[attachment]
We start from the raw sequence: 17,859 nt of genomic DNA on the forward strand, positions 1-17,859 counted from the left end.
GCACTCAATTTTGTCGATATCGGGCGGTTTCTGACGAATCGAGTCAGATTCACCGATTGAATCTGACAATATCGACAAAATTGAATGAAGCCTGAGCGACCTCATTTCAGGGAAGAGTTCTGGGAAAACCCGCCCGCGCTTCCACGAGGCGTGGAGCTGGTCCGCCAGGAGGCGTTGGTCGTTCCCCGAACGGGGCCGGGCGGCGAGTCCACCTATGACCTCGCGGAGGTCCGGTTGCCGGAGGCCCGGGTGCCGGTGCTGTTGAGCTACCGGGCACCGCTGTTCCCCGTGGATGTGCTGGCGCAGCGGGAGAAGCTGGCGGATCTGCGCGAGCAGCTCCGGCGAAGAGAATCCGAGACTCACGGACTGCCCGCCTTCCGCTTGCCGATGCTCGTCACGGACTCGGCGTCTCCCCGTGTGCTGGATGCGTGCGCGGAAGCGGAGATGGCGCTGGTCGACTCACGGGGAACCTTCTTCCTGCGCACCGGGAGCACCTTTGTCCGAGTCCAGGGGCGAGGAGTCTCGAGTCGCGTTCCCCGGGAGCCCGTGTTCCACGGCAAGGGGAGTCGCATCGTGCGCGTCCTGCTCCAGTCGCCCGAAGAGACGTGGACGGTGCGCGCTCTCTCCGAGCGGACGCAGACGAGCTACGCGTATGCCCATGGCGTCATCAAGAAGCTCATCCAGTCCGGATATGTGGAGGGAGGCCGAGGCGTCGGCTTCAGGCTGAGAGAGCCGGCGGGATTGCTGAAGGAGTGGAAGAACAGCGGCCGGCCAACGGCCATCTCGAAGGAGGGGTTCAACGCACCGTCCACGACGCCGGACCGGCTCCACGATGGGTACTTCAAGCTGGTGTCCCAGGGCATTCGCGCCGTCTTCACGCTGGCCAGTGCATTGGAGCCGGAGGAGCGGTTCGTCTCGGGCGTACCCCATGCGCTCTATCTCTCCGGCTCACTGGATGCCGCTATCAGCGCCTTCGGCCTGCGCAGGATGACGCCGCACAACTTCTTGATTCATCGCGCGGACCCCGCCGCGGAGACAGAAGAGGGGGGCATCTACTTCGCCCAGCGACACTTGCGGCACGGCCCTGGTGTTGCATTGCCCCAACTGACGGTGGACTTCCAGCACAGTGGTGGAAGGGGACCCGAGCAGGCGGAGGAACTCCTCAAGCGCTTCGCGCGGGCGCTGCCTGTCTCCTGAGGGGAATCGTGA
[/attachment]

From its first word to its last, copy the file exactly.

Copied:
We start from the raw sequence: 17,859 nt of genomic DNA on the forward strand, positions 1-17,859 counted from the left end.
GCACTCAATTTTGTCGATATCGGGCGGTTTCTGACGAATCGAGTCAGATTCACCGATTGAATCTGACAATATCGACAAAATTGAATGAAGCCTGAGCGACCTCATTTCAGGGAAGAGTTCTGGGAAAACCCGCCCGCGCTTCCACGAGGCGTGGAGCTGGTCCGCCAGGAGGCGTTGGTCGTTCCCCGAACGGGGCCGGGCGGCGAGTCCACCTATGACCTCGCGGAGGTCCGGTTGCCGGAGGCCCGGGTGCCGGTGCTGTTGAGCTACCGGGCACCGCTGTTCCCCGTGGATGTGCTGGCGCAGCGGGAGAAGCTGGCGGATCTGCGCGAGCAGCTCCGGCGAAGAGAATCCGAGACTCACGGACTGCCCGCCTTCCGCTTGCCGATGCTCGTCACGGACTCGGCGTCTCCCCGTGTGCTGGATGCGTGCGCGGAAGCGGAGATGGCGCTGGTCGACTCACGGGGAACCTTCTTCCTGCGCACCGGGAGCACCTTTGTCCGAGTCCAGGGGCGAGGAGTCTCGAGTCGCGTTCCCCGGGAGCCCGTGTTCCACGGCAAGGGGAGTCGCATCGTGCGCGTCCTGCTCCAGTCGCCCGAAGAGACGTGGACGGTGCGCGCTCTCTCCGAGCGGACGCAGACGAGCTACGCGTATGCCCATGGCGTCATCAAGAAGCTCATCCAGTCCGGATATGTGGAGGGAGGCCGAGGCGTCGGCTTCAGGCTGAGAGAGCCGGCGGGATTGCTGAAGGAGTGGAAGAACAGCGGCCGGCCAACGGCCATCTCGAAGGAGGGGTTCAACGCACCGTCCACGACGCCGGACCGGCTCCACGATGGGTACTTCAAGCTGGTGTCCCAGGGCATTCGCGCCGTCTTCACGCTGGCCAGTGCATTGGAGCCGGAGGAGCGGTTCGTCTCGGGCGTACCCCATGCGCTCTATCTCTCCGGCTCACTGGATGCCGCTATCAGCGCCTTCGGCCTGCGCAGGATGACGCCGCACAACTTCTTGATTCATCGCGCGGACCCCGCCGCGGAGACAGAAGAGGGGGGCATCTACTTCGCCCAGCGACACTTGCGGCACGGCCCTGGTGTTGCATTGCCCCAACTGACGGTGGACTTCCAGCACAGTGGTGGAAGGGGACCCGAGCAGGCGGAGGAACTCCTCAAGCGCTTCGCGCGGGCGCTGCCTGTCTCCTGAGGGGAATCGTGA